What's the buzz

What's the buzz

Severe acne may raise suicide risk

Individuals who have a severe acne problem are at a higher risk of attempting suicide.
A new study has also found that an additional risk may be present during and up to one year after treatment with isotretinoin, a commonly prescribed drug for severe acne.
However, the authors stressed that the additional risk is most likely due to the acne itself, rather than the drug treatment.

With the hypothesis that acne sufferers are at a higher risk of suicide, regardless of whether they are on isotretinoin, Anders Sundstrom and colleagues from the Karolinska Institute in Sweden, investigated suicide attempts before, during and after isotretinoin treatment for severe acne.

The authors assessed the data of individuals who had been prescribed isotretinoin from 1980 to 1989 and linked these to hospital discharge and cause of death registers from 1980 to 2001.

The results showed that 128 patients were admitted to hospital following a suicide attempt. The authors also found that between one and three years before starting isotretinoin treatment the number of suicide attempts increased.

However the risks were highest within six months after treatment ended.

Playing with kids improves their mental health

A new study suggests that positive interactions between parents and kids can discourage personality disorders later in life.

The research said that spending time with a child by reading with them, helping with homework or teaching them organisational skills helps to foster better psychological health in adulthood.

“The strong interpersonal connectedness and social skills that children learn from having active, healthy engagements with adults fosters positive psychological development.

With it, a child develops his or her affiliation system — their connection to the world of people,” said lead study author Mark F Lenzenweger, of Birmingham University.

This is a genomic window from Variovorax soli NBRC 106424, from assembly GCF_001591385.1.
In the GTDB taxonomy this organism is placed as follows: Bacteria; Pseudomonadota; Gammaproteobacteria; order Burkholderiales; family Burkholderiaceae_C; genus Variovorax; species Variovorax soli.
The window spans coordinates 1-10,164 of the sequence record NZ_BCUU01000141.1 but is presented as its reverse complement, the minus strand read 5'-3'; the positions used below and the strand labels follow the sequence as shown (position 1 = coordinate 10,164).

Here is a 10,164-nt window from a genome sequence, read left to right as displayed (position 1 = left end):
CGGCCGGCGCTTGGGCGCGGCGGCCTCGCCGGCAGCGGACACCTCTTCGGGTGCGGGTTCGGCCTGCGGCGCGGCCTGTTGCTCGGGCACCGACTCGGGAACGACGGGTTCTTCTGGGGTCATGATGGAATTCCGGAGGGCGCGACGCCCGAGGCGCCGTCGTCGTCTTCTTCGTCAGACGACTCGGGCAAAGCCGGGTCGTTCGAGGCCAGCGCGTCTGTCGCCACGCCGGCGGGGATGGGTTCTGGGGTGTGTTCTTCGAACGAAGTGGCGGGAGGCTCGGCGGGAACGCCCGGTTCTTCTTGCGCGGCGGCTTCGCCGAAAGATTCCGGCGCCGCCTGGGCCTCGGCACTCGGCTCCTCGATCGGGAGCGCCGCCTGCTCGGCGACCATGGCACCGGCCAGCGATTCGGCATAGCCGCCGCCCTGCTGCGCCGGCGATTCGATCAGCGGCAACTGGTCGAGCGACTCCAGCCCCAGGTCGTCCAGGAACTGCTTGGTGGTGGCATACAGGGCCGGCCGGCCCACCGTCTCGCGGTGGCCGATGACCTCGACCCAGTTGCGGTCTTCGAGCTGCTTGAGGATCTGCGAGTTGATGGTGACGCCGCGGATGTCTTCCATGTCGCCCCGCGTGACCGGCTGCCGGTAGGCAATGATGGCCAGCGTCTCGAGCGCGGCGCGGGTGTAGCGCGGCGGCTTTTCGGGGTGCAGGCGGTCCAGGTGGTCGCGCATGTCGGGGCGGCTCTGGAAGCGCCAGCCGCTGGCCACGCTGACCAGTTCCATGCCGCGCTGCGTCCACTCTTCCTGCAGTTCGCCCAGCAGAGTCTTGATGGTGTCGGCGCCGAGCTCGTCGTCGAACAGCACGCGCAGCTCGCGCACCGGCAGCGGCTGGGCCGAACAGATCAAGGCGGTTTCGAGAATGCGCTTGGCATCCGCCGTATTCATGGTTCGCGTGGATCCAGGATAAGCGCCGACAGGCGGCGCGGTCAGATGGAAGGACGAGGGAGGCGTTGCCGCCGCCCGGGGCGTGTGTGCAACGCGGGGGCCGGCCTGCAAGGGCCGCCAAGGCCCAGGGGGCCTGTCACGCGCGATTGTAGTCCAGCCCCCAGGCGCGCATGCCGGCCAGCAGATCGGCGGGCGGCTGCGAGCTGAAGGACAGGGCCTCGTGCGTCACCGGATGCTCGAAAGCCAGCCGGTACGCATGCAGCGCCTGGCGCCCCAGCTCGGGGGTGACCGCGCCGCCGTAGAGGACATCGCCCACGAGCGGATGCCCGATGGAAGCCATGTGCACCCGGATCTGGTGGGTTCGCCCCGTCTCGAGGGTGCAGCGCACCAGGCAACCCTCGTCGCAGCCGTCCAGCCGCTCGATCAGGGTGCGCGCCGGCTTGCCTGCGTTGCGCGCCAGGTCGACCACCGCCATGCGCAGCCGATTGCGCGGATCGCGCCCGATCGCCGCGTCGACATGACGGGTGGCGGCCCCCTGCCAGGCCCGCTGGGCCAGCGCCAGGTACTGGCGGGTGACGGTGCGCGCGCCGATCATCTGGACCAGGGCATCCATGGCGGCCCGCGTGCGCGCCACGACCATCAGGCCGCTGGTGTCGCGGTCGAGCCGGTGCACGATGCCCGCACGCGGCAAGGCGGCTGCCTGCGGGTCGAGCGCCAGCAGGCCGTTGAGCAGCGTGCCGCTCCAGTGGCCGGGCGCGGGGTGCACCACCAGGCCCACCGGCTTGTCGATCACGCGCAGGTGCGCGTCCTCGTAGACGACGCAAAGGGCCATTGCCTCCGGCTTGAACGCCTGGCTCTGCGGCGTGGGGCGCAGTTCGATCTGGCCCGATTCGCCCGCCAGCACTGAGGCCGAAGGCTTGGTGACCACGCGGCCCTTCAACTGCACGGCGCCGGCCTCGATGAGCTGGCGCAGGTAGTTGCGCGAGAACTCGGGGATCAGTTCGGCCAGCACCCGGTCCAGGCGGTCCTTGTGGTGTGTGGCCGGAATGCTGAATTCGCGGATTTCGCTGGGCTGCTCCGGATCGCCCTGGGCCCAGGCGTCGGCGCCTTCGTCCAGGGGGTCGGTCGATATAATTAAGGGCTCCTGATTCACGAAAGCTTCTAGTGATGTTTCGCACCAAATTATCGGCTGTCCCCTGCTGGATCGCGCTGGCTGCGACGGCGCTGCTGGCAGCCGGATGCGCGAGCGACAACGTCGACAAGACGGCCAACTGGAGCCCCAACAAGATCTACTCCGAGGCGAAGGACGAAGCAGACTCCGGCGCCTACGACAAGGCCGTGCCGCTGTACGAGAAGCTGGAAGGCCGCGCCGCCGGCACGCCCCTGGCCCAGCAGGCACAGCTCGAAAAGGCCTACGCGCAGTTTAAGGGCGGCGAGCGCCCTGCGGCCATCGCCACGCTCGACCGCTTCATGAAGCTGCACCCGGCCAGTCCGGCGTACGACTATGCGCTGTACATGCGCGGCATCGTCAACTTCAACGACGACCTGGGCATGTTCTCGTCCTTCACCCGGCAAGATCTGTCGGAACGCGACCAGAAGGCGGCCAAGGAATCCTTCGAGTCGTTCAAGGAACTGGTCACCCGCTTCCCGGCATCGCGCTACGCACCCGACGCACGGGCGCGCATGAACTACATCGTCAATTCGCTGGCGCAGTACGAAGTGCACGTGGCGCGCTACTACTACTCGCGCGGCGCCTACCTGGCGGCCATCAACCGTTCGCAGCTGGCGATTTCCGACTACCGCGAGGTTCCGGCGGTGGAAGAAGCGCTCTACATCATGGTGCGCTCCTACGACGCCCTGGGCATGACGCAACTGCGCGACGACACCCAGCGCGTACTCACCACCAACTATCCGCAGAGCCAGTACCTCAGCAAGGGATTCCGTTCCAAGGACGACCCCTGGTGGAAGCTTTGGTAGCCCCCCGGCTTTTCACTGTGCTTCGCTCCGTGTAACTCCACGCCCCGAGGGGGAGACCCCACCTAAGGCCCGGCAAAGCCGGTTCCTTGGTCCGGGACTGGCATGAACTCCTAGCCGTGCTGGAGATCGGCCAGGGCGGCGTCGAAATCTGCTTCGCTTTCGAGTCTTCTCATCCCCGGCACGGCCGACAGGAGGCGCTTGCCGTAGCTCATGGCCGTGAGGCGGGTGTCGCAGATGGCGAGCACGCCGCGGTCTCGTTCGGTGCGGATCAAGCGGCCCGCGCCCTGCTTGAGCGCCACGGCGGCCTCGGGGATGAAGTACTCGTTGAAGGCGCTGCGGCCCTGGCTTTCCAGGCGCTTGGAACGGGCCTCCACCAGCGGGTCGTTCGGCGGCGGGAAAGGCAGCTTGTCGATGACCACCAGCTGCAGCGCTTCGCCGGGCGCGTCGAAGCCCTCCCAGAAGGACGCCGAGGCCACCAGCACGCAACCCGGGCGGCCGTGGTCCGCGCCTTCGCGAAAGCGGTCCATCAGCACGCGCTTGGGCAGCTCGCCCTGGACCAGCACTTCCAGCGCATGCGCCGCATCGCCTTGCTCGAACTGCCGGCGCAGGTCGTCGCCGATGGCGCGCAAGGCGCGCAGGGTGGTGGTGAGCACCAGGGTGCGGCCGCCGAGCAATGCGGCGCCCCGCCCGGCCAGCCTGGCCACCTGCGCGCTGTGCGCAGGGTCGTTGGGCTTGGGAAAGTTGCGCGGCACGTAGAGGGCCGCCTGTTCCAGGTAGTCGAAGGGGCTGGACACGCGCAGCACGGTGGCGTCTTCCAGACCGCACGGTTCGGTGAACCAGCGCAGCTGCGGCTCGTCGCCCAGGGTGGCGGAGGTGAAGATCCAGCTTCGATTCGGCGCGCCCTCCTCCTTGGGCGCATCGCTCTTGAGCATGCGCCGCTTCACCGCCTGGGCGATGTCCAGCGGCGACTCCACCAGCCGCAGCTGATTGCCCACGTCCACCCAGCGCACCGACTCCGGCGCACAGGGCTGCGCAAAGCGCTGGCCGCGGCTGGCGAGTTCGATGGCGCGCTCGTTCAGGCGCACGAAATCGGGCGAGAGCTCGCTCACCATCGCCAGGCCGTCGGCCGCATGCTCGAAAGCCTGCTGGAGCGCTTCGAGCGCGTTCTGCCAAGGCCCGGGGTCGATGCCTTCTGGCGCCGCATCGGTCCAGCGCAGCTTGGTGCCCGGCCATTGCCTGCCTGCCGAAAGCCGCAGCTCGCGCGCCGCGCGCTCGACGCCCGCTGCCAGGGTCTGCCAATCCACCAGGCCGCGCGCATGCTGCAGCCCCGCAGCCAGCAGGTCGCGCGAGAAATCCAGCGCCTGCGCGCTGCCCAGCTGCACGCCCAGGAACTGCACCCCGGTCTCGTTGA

“Without it, the way a child connects with other human beings can be severely impaired. And as I found out, it is this impairment that predicts the appearance of schizoid personality disorder symptoms in emerging adulthood and beyond,” he added.

The relationships foster a willingness to engage with others, which is the psychological foundation of the human experience but for some PD sufferers, this willingness to connect with other people is markedly absent.

Exercise may cut endometrial cancer risk among women

A new study claims that women who exercised for at least 150 minutes a week are less likely to develop endometrial cancer, regardless of whether they are overweight or not.
Hannah Arem, Yale School of Public Health, and colleagues examined the data collected from a case-control study led by Herbert Yu. The study compared 668 women with endometrial cancer to 665 women of the same age who did not have the disease.
“This study is consistent with other studies that strongly support the association between physical activity and lower risk of endometrial cancer,” said Arem.

Those who exercised for 150 minutes a week or more had a 34 per cent reduced risk of endometrial cancer compared with those women who were inactive. Although BMI showed a strong association with endometrial cancer, even women who were overweight, but still active, had a 52 per cent lower risk.

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